A LOT of dogs in an indoor space.

Daycare can be a great option for dogs who would otherwise be left alone for 8+ hours a day, or if they have isolation distress / separation anxiety that you are currently modifying. We must advise that there are few dogs that are a good fit in a daycare environment. Dogs are not built to be physically and mentally stimulated for long periods of time, and daycare can do just that. Overstimulation can cause aggression and inappropriate play between dogs.

If your dog is any of the following, then daycare is NOT the right option for your dog.

  • New to you (less than 2 months in the home),
  • Under 6 months,
  • Lacking in socialization or poorly socialized,
  • Fearful, anxious, reactive, aggressive or bullying tendencies.

Daycare is for well-socialised, stable, behaviourally sound dogs who are reliably appropriate with other dogs and enjoy play. Daycare and dogs parks are not meant to “socialise” your dog. 

If you choose daycare, know that more than a couple days a week in that environment may lead to behavioural issues. We might suggest alternating days with a dog walker so that your dog can get appropriate rest and practice being home alone.  Did you know dogs need 14-17 hours of sleep out of 24 hours? The remaining hours are best used as appropriate physical and mental stimulation. 

What are our criteria? We want to ensure the following: 

  • Trained staff (body language, group management, fight protocols, pet first aid & CPR)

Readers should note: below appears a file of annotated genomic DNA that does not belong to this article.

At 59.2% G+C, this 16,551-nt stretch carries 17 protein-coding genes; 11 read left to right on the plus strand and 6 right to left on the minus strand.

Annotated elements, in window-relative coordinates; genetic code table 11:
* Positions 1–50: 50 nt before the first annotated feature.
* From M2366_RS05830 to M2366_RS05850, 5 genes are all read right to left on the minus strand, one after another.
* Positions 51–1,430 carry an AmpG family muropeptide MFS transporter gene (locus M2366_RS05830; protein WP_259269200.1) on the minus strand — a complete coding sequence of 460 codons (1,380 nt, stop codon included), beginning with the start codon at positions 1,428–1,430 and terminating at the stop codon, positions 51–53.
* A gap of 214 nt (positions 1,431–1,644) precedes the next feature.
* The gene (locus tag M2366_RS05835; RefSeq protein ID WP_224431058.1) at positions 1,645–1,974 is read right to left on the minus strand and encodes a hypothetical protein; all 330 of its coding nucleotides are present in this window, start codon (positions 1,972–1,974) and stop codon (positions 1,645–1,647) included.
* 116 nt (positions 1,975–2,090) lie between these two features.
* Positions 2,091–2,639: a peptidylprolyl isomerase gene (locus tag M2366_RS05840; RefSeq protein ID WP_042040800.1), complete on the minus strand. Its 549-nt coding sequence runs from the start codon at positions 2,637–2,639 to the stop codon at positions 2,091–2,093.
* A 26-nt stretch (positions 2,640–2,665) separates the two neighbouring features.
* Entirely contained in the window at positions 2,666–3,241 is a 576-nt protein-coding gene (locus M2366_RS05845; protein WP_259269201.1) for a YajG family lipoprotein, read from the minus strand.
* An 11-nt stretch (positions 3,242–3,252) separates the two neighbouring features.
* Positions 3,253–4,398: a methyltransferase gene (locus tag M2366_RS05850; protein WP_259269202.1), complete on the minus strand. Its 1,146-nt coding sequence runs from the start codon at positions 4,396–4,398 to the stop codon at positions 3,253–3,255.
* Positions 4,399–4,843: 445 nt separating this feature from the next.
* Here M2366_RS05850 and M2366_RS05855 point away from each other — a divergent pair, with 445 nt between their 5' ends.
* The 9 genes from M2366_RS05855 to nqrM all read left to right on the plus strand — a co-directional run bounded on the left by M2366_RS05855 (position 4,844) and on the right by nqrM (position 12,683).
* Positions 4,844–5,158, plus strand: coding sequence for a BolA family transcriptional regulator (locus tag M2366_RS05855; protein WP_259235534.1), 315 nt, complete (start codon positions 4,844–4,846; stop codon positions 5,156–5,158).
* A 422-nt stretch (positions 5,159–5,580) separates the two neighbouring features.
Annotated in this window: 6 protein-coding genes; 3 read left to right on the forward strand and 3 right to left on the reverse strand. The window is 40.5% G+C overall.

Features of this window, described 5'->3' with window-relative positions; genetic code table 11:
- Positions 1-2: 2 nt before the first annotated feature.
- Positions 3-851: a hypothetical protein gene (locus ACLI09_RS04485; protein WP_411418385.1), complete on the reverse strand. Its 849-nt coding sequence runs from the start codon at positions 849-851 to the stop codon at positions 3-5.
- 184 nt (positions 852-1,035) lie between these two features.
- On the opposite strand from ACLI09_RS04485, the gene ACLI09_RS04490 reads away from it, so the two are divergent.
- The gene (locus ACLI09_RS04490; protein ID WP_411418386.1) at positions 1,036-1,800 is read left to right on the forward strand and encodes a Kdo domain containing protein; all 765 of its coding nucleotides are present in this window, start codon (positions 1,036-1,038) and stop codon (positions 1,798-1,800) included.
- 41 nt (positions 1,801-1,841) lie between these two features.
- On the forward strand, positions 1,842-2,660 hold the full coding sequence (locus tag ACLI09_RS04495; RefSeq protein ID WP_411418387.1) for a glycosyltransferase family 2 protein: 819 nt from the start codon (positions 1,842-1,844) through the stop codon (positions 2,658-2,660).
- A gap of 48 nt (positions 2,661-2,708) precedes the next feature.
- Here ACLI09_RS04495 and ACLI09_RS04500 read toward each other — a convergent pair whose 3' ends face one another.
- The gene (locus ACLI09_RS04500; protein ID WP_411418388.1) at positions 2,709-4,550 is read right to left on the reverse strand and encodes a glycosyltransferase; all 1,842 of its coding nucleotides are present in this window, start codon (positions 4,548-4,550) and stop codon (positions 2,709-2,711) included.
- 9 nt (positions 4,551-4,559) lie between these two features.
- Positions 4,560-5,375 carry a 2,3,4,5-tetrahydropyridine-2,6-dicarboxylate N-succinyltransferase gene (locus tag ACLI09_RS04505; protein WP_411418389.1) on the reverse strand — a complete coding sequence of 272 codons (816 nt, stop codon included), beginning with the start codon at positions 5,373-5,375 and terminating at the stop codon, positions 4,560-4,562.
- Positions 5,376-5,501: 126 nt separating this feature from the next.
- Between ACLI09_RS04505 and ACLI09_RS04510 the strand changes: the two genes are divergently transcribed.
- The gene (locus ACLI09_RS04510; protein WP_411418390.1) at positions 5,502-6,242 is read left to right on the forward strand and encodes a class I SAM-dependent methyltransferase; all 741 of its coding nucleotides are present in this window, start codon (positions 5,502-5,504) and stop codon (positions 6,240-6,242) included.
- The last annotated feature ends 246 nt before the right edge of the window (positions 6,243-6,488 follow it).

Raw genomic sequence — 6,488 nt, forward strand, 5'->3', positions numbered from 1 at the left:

• Gentle / humane handling of all dogs
  • No aversives (leash corrections, physical punishment, compressed air, spray collars, shock collars, alpha rolling, pennies in a can, air horns or other startle tactics
  • Appropriate human to dog ratio (ideally 6:1 and no more than 10:1 is acceptable)
  • 100% supervision – dogs must never be left unattended even for 30 seconds
  • Behaviour assessment in advance of acceptance and a well-supervised, short trial
  • Refuse admittance to dogs with a bite history to protect other dogs and staff
  • Ideally, live webcams to check up on dogs during the day – promoting transparency
  • Climate controlled environment
  • Frequent access to a safe / clean outdoor area for potty breaks
  • Non-skid flooring to prevent injury, sanitised daily to prevent communicable disease
  • Access to fresh / clean drinking water at all times
  • Separate playgroups for large breeds and small breeds to prevent predatory drift injuries and fatalities
  • Frequent opportunities for rest to prevent overstimulation
  • Interruption of rough play and bullying behaviours
  • Veterinarian-approved protocols for communicable disease (kennel cough, parvovirus, distemper, leptospirosis, parasites, etc…)
  • Immediate notification of loss, illness, or injury (of dog) and any outbreaks
  • Immediate removal of dogs showing signs of fear/anxiety and/or aggression
  • Fully insured
  • A clear contract in layperson terms that outline responsibilities and action to be taken in the event of an incident (ask a few “what if” questions to get an idea of what would happen and who would take responsibility, and how.)

Should you choose to utilise a daycare for your dog, keep the lines of communication open with them, asking about any changes in behaviour, play style, and health on a regular basis. 

Again, consider whether a dog walker might be a better fit because dogs need 14-18 hours of sleep out of 24 and you really don't want an overstimulated dog whose endurance has been built to a level that you can't maintain going forward! 

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